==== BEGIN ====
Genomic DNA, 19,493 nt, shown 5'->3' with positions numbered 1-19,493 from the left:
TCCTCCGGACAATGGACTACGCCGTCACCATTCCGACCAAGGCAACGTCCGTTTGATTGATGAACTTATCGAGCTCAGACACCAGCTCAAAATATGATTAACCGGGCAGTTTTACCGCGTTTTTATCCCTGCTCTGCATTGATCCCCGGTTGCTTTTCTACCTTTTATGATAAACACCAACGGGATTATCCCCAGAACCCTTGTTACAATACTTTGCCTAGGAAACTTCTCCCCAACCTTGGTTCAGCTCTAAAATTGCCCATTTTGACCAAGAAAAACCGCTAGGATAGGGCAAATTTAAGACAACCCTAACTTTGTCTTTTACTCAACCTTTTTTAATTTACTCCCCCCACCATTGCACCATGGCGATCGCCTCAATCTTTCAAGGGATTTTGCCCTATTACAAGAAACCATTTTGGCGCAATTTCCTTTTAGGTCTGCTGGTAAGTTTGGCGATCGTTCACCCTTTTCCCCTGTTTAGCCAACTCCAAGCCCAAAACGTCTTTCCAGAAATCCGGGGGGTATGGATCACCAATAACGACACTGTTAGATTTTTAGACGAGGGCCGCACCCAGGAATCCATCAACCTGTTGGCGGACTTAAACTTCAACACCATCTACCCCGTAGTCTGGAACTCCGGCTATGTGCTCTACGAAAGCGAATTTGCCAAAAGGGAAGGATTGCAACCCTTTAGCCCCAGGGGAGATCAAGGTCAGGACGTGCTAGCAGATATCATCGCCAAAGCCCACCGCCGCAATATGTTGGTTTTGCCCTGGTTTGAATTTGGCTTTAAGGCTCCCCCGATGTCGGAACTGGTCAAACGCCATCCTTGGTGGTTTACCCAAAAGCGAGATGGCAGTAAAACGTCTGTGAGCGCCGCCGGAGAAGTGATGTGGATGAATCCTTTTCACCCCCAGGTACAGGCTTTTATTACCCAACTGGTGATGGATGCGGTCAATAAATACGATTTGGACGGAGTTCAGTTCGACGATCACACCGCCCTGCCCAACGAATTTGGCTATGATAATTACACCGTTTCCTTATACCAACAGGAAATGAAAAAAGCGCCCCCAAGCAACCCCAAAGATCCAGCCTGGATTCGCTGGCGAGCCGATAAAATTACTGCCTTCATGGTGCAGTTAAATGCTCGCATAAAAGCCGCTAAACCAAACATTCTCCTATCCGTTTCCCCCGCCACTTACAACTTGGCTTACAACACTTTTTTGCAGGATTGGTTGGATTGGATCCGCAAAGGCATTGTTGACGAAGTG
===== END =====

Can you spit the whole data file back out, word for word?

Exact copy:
Genomic DNA, 19,493 nt, shown 5'->3' with positions numbered 1-19,493 from the left:
TCCTCCGGACAATGGACTACGCCGTCACCATTCCGACCAAGGCAACGTCCGTTTGATTGATGAACTTATCGAGCTCAGACACCAGCTCAAAATATGATTAACCGGGCAGTTTTACCGCGTTTTTATCCCTGCTCTGCATTGATCCCCGGTTGCTTTTCTACCTTTTATGATAAACACCAACGGGATTATCCCCAGAACCCTTGTTACAATACTTTGCCTAGGAAACTTCTCCCCAACCTTGGTTCAGCTCTAAAATTGCCCATTTTGACCAAGAAAAACCGCTAGGATAGGGCAAATTTAAGACAACCCTAACTTTGTCTTTTACTCAACCTTTTTTAATTTACTCCCCCCACCATTGCACCATGGCGATCGCCTCAATCTTTCAAGGGATTTTGCCCTATTACAAGAAACCATTTTGGCGCAATTTCCTTTTAGGTCTGCTGGTAAGTTTGGCGATCGTTCACCCTTTTCCCCTGTTTAGCCAACTCCAAGCCCAAAACGTCTTTCCAGAAATCCGGGGGGTATGGATCACCAATAACGACACTGTTAGATTTTTAGACGAGGGCCGCACCCAGGAATCCATCAACCTGTTGGCGGACTTAAACTTCAACACCATCTACCCCGTAGTCTGGAACTCCGGCTATGTGCTCTACGAAAGCGAATTTGCCAAAAGGGAAGGATTGCAACCCTTTAGCCCCAGGGGAGATCAAGGTCAGGACGTGCTAGCAGATATCATCGCCAAAGCCCACCGCCGCAATATGTTGGTTTTGCCCTGGTTTGAATTTGGCTTTAAGGCTCCCCCGATGTCGGAACTGGTCAAACGCCATCCTTGGTGGTTTACCCAAAAGCGAGATGGCAGTAAAACGTCTGTGAGCGCCGCCGGAGAAGTGATGTGGATGAATCCTTTTCACCCCCAGGTACAGGCTTTTATTACCCAACTGGTGATGGATGCGGTCAATAAATACGATTTGGACGGAGTTCAGTTCGACGATCACACCGCCCTGCCCAACGAATTTGGCTATGATAATTACACCGTTTCCTTATACCAACAGGAAATGAAAAAAGCGCCCCCAAGCAACCCCAAAGATCCAGCCTGGATTCGCTGGCGAGCCGATAAAATTACTGCCTTCATGGTGCAGTTAAATGCTCGCATAAAAGCCGCTAAACCAAACATTCTCCTATCCGTTTCCCCCGCCACTTACAACTTGGCTTACAACACTTTTTTGCAGGATTGGTTGGATTGGATCCGCAAAGGCATTGTTGACGAAGTG